– — .-. … . -.-. — -.. .

Now, I am sure some of you recognition those seemingly random dots and dashes. And to most of you, they don’t make a bit of sense. But for those trained in ‘CW’ [constant wave] or Morse Code, then you know that it reads ‘Morse Code.’ In an attempt to extend my amateur radio privileges, I need to learn this “new language” and be able to pass a test of 5 WPM [words per minute].

There are many different ways in which to learn code, including countless computer programs, books and CDs that will teach you how to study and make sense out of “dits and dahs.” That is what they actually call the characters, not dots and dashes.

I have actually tried to learn morse code one previous time when I was a newly licensed ham back in back in 1995 as KC5NWR in Arlington, Texas. I bought a set of eight cassette tapes from Radio Shack and started listening, but got quickly frustrated and stashed the tapes until I found them late last year while going through boxes of my stuff. Wouldn’t you know it, I start listening to them on the way to work in my truck and the damn tape breaks. So I upgraded. Since Radio Shack no longer sold the tapes, I hit up Ham Radio Outlet in Oakland and picked up a set of CDs.

In the meantime I have also downloaded about 5 different programs that allow you the luxury of setting up specific parameters in order to copy the code as the characters/words are sent. Now, this is no different than learning a new language. Can you learn to speak 40 words in a foreign language? Morse Code is no different. One method teaches using the dichotomic search where you follow a table, like the one below:

To be honest, I have not studied using this method, but like all it takes is a bit of effort in order to learn code. In the past few days, I have learned the entire alphabet and all the numbers, 0-9. There are also some prosigns that need to be learned. A prosign is a procedural signal that holds a special meaning. One example is AR [.-.-.] that means stop or end of message.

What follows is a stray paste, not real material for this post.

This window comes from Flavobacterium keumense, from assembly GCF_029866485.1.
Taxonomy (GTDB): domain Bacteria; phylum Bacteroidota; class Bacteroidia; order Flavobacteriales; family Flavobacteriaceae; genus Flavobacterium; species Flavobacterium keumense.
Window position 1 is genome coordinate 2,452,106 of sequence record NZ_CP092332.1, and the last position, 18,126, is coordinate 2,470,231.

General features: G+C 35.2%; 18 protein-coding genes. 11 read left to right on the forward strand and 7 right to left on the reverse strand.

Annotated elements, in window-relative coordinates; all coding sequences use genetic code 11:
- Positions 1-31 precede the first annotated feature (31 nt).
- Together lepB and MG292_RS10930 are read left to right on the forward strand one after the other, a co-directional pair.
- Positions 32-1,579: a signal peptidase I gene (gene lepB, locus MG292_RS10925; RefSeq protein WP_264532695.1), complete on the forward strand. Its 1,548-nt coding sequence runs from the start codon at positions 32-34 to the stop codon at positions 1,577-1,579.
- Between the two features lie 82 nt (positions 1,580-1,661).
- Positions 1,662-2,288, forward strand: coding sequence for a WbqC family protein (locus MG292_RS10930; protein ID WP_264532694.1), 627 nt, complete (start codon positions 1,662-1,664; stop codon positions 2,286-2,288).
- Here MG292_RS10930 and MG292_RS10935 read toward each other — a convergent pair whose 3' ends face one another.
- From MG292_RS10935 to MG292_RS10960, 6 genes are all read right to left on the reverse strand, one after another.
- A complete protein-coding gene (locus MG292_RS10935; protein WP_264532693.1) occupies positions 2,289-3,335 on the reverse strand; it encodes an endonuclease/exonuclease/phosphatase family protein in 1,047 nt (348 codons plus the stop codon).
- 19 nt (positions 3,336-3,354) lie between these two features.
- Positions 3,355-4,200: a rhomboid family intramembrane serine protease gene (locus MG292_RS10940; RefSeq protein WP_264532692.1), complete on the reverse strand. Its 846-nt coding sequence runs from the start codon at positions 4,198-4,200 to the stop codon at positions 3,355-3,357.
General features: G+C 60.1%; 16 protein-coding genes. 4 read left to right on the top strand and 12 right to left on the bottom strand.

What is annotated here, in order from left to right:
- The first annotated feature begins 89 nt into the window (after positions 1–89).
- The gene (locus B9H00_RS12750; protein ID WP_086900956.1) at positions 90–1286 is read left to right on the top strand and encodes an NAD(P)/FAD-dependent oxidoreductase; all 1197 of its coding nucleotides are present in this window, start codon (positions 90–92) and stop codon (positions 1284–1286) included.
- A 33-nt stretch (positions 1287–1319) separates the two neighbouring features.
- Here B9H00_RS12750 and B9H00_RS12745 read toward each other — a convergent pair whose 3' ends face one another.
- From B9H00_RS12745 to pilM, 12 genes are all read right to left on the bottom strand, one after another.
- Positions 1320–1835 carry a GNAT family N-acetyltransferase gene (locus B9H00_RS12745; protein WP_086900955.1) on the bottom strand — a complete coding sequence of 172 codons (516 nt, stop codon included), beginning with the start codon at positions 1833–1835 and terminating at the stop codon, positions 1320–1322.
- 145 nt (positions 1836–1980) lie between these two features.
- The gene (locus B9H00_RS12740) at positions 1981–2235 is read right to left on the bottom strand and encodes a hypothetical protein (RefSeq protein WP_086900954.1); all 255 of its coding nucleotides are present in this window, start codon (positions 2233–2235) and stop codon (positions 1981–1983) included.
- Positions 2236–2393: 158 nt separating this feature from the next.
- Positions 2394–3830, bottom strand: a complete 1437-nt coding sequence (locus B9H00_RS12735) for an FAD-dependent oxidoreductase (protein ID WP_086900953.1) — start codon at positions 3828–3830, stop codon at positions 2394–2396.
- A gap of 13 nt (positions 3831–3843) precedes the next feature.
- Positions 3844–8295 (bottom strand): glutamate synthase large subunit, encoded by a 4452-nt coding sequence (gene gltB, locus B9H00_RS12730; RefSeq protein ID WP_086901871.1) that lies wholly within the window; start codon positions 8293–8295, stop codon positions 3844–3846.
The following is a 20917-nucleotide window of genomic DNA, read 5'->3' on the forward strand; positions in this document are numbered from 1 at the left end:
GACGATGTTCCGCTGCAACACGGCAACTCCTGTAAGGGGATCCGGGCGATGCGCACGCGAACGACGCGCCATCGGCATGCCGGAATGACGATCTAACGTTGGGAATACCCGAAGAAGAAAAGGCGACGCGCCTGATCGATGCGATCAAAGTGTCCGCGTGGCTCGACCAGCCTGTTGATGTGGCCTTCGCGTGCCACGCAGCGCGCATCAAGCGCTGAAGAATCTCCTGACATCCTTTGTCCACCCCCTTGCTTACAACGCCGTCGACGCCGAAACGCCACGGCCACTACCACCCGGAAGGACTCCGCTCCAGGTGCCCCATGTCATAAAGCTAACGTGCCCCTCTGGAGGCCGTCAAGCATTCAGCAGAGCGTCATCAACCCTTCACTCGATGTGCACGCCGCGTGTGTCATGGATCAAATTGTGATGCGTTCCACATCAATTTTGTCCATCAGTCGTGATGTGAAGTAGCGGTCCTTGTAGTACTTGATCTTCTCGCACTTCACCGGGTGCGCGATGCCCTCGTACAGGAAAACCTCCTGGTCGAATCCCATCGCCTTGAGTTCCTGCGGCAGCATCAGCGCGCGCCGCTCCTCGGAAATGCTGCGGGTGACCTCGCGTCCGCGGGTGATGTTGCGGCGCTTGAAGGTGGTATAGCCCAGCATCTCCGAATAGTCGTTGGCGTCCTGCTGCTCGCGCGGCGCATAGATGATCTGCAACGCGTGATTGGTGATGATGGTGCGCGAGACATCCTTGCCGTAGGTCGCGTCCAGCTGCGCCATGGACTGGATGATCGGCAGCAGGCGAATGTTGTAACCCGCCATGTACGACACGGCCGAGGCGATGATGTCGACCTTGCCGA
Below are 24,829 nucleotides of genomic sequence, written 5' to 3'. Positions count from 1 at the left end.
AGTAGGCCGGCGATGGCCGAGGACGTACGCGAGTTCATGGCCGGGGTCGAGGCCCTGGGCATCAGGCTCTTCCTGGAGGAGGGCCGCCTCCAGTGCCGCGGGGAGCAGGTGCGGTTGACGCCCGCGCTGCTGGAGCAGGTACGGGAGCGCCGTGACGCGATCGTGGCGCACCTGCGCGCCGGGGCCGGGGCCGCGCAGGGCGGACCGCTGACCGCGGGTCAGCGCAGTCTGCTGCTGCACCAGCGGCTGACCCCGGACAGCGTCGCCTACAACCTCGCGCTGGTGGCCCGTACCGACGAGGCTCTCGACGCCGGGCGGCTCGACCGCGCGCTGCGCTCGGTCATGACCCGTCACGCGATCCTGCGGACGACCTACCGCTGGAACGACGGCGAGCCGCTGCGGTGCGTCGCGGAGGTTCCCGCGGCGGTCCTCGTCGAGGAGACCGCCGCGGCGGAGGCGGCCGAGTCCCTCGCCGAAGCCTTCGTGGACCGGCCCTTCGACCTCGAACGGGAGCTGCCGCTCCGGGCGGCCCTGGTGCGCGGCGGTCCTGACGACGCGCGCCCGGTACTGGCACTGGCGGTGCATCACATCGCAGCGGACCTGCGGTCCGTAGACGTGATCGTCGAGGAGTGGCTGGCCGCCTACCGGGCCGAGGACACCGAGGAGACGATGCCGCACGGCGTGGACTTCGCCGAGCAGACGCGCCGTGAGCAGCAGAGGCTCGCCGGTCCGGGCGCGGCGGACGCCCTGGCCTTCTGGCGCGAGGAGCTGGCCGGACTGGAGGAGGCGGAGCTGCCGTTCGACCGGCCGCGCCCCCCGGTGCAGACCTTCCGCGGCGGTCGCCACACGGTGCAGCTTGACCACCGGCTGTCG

I have already successfully passed the necessary tests [called Elements] in order to have HF [high frequency] privileges, but it is the knowledge of Morse Code that allows to operate on those frequencies. So until I pass the test, I am very limited as to where I can operate, none of which is too terribly exciting, mostly local contacts using a repeater. I have until November to learn, understand and pass the 5 WPM test or else I will need to retest the written portions because they will expire after 12 months.

I am not worried…too much. I feel I am ahead of the game here, I can be driving along and spot a sign and spell it out in Morse Code. Talk about being a geek! But hearing a letter, such as ‘_..’ and being able to recognize it as ‘D’ is something else and does take some practice, even at 5 WPM for someone just learning or relearning the code.

Change is Good?

As mentioned last week after my BART interview, I was asked to provide my dependability calender for the previous year. Wouldn’t you know it, the ONLY time in the past 11 years I played hookie from work and it comes back to bite me in the ass. No big deal, as I see it. I still consider myself very dependable. But that is not what this is about.

In my search for my calendar, I ran across my 2005 Performance Review on a new Intranet based system the company uses to move away from the traditional paper reviews. I quickly scanned the review and noticed a discrepancy that quickly frustrated me. Recall this is my 2005 Performance Review, not 2006. This is from the past year, which as far as I can tell has been over for…oh 7, damn near 8 months. But what I found pissed me off!

It seems someone…no wait, I won’t be that vague, it seems the department manager has it in for me. Because it is my assumption [and yes I know what assume means] that she has maliciously gone into my 2005 review and changed the ‘Communication’ selection to reflect negatively against me. We are judged on a 0-5 scale, with ‘3’ being considered ‘Successful.’ I read that section closely and most of was the same as presented to me back in February: